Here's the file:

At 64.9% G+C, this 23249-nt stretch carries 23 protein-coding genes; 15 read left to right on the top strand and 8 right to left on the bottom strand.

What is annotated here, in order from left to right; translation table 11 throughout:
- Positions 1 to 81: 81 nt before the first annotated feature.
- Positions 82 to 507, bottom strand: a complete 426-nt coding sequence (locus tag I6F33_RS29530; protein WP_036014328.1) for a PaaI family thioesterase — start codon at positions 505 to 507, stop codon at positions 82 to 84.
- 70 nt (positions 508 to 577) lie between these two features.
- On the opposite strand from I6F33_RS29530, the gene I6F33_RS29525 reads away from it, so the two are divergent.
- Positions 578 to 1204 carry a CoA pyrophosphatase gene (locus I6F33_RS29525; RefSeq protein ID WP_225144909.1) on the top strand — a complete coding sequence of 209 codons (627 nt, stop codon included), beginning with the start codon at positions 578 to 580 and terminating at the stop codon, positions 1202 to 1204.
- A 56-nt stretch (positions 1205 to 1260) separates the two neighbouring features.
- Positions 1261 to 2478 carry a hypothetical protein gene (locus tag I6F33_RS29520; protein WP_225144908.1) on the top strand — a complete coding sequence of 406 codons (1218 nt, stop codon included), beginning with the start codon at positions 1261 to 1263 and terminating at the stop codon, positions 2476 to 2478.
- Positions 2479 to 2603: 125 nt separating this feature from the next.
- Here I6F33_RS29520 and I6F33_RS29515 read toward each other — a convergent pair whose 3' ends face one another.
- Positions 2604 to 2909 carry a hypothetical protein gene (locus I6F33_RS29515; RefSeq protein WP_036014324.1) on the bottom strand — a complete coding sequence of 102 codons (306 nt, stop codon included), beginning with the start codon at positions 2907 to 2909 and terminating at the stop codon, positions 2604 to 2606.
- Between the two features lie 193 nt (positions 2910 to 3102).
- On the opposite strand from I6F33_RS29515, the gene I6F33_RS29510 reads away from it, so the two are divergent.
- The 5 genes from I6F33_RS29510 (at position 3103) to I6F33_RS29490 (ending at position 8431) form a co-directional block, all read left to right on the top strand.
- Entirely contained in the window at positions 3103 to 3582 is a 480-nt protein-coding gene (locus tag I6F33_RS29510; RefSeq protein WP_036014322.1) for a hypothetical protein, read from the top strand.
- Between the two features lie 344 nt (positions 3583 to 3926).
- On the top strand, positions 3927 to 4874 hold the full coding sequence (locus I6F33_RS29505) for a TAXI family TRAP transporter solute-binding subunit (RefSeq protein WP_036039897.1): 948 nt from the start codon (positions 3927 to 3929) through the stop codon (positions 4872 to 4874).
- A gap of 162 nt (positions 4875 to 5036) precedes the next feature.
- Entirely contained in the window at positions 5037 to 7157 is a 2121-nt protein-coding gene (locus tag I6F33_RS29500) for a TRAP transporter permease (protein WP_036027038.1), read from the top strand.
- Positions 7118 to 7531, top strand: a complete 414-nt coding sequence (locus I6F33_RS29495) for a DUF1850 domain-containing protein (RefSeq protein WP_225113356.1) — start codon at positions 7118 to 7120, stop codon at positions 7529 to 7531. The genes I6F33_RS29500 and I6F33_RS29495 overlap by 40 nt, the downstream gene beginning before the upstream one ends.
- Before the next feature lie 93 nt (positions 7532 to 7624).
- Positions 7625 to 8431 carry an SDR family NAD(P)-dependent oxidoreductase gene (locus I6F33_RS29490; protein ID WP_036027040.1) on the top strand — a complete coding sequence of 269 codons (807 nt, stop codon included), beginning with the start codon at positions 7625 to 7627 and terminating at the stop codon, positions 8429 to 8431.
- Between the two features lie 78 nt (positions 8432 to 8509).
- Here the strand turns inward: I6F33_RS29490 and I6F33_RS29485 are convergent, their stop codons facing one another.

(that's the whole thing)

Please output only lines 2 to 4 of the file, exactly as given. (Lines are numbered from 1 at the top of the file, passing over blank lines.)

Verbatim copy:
What is annotated here, in order from left to right; translation table 11 throughout:
- Positions 1 to 81: 81 nt before the first annotated feature.
- Positions 82 to 507, bottom strand: a complete 426-nt coding sequence (locus tag I6F33_RS29530; protein WP_036014328.1) for a PaaI family thioesterase — start codon at positions 505 to 507, stop codon at positions 82 to 84.